Daily Almanac for Tuesday, December 28, 2021; Day 362 of the Year

On this date in 1065, Westminster Abbey in London was consecrated. 2013 photo. By Σπάρτακος (changes by Rabanus Flavus,.JPG, CC BY-SA 4.0, https commons.wikimedia.org


Westminster Abbey, formally titled the Collegiate Church of Saint Peter at Westminster, is a large, mainly Gothic abbey church in the City of Westminster, London, England, just to the west of the Palace of Westminster. It is one of the United Kingdom’s most notable religious buildings and the traditional place of coronation and a burial site for English and, later, British monarchs.

The building itself was originally a Catholic Benedictine monastic church until the monastery was dissolved in 1539. Between 1540 and 1556, the abbey had the status of a cathedral and seat of the catholic bishop. After 1560 the building was no longer an abbey or a cathedral, after the Catholics had been driven out by King Henry VIII, having instead been granted the status of a Church of England “Royal Peculiar“—a church responsible directly to the sovereign—by Queen Elizabeth I.

According to a tradition first reported by Sulcard in about 1080, a church was founded at the site (then known as Thorn Ey (Thorn Island)) in the seventh century at the time of Mellitus, a Bishop of London. Construction of the present church began in 1245 on the orders of King Henry III.

Since the coronation of William the Conqueror in 1066, all coronations of English and British monarchs have occurred in Westminster Abbey. Sixteen royal weddings have occurred at the Abbey since 1100.

The Abbey is the burial site of more than 3,300 persons, usually of prominence in British history: at least 16 monarchs, 8 Prime Ministers, poets laureate, actors, scientists, military leaders, and the Unknown Warrior. As such, Westminster Abbey is sometimes described as “Britain’s Valhalla“, after the iconic hall of the chosen heroes in Norse mythology.


Question of the Day

With the holidays here and pounds gained, how many calories do you have to burn to lose a pound of fat?It takes about 3,500 calories to gain or lose a pound of fat. To give you an idea of how much energy it takes to “burn” a calorie, here are a few activities with the number of calories they burn per minute, per pound of body weight: fast ax chopping (or cross-country skiing uphill), 0.135; forking straw bales (or playing basketball), 0.063; window cleaning (or playing croquet), 0.026. So a 150-pound person forking straw bales burns 9.45 calories per minute, which means he or she must fork bales for six hours to lose one pound. (Though not listed, the one exercise guaranteed to burn calories is pushing one’s chair away from the table!)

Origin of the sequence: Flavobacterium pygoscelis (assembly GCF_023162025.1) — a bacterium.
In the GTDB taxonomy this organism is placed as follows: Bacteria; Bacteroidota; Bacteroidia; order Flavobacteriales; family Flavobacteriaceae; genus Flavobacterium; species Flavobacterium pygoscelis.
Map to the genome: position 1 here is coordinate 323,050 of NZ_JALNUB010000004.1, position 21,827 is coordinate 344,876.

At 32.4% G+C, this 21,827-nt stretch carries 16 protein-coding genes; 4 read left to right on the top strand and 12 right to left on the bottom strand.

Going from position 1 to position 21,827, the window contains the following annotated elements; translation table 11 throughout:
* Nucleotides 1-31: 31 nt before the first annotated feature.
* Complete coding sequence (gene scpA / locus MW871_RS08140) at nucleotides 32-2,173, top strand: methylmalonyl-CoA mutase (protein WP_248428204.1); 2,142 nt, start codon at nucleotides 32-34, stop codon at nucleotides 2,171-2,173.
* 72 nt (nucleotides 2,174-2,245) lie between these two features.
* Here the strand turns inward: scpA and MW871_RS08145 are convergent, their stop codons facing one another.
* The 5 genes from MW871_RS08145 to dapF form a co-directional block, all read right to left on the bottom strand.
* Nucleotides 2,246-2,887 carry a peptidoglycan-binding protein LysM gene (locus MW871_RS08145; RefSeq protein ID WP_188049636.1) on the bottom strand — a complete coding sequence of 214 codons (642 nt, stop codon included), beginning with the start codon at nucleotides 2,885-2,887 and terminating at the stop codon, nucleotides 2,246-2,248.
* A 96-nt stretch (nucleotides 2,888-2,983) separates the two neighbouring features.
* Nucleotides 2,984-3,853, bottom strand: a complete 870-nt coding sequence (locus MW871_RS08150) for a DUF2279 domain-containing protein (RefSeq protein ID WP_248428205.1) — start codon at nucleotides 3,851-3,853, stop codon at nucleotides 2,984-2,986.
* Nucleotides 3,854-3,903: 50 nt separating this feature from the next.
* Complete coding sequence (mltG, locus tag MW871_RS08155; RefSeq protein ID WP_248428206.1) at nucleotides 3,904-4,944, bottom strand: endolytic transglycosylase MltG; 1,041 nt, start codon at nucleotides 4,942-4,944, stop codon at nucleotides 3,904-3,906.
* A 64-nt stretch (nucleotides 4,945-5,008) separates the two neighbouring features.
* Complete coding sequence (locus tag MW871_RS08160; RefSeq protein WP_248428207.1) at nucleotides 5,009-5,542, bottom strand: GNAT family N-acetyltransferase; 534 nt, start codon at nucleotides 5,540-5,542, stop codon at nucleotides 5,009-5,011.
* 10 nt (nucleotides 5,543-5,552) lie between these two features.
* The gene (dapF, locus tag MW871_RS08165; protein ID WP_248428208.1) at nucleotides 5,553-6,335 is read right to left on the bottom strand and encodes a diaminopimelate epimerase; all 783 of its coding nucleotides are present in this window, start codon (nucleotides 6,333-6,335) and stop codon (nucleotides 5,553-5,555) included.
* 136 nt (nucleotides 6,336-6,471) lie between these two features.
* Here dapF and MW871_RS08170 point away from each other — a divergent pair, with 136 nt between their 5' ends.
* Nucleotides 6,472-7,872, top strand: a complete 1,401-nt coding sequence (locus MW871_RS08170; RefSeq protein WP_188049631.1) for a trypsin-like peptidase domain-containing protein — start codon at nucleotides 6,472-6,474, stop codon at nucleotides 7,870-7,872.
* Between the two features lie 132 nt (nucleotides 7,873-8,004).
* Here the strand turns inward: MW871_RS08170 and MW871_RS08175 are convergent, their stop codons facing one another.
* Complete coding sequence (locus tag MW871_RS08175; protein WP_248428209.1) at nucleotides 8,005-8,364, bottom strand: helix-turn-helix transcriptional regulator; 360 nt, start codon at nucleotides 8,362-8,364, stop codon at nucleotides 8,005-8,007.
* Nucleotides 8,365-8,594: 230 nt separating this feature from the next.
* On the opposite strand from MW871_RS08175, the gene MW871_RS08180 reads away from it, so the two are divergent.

Advice of the Day

A whispering grove tells of a storm to come.

Home Hint of the Day

Clean rust spots off a countertop by rubbing in toothpaste (not the gel type) with your finger. Rub until the stain is gone, then rinse and wipe dry.

Word of the Day

CryophobiaFear of extreme cold, frost, or ice

Puzzle of the Day

What is that which everyone likes to have but wants to get rid of as soon as possible after he gets it?A good appetite


  • Woodrow Wilson (28th U.S. president) – 1856
  • Stan Lee (comic book writer) – 1922
  • Maggie Smith (actress) – 1934
  • Denzel Washington (actor) – 1954
  • Sienna Miller (actress) – 1981
  • Mackenzie Rosman (actress) – 1989


  • Theodore Dreiser (American writer) – 1945
  • Sam Peckinpah (filmmaker) – 1984
  • John D. MacDonald (writer) – 1986
  • William L. Shirer (journalist) – 1993
  • William X. Kienzle (author) – 2001
  • Jerry Orbach (actor) – 2004
  • Debbie Reynolds (actress) – 2016


  • Westminster Abbey in London was consecrated– 1065
  • Benjamin Franklin’s paper, The Pennsylvania Gazette, ran an ad for the first issue of Franklin’s own Poor Richard’s Almanack– 1732
  • Vice President John Calhoun, having serious disagreements with President Andrew Jackson, resigned from office. He was the first U.S. vice president to do so.– 1832
  • Iowa admitted to the Union as the 29th state– 1846
  • Second chewing gum patent went to William Semple, a dentist in Mt. Vernon, Ohio– 1869
  • H. L. Mencken published A Neglected History bathtub hoax– 1917
  • First sudden-death overtime game in NFL, Baltimore Colts vs. N.Y. Giants– 1958
  • President Nixon signed the Endangered Species Act of 1973 into law. It provided broad protection for threatened species of fish, wildlife, and plants.– 1973
  • The Endangered Species Act was signed into law by President Nixon– 1973
  • Endangered Species Act approved– 1973
  • U.S. patent #4,000,000 was issued– 1976


  • Temperatures throughout Iowa hovered near 24 degrees below zero F– 1924
  • 83 inches of snow on the ground in Bathurst, New Brunswick– 1978
  • A severe snowstorm with periods of near-zero visibility resulted in an incredible 1,000 traffic accidents in Michigan– 1987
  • 31.5 inches of snow fell in 24 hours in Victoria, British Columbia– 1996

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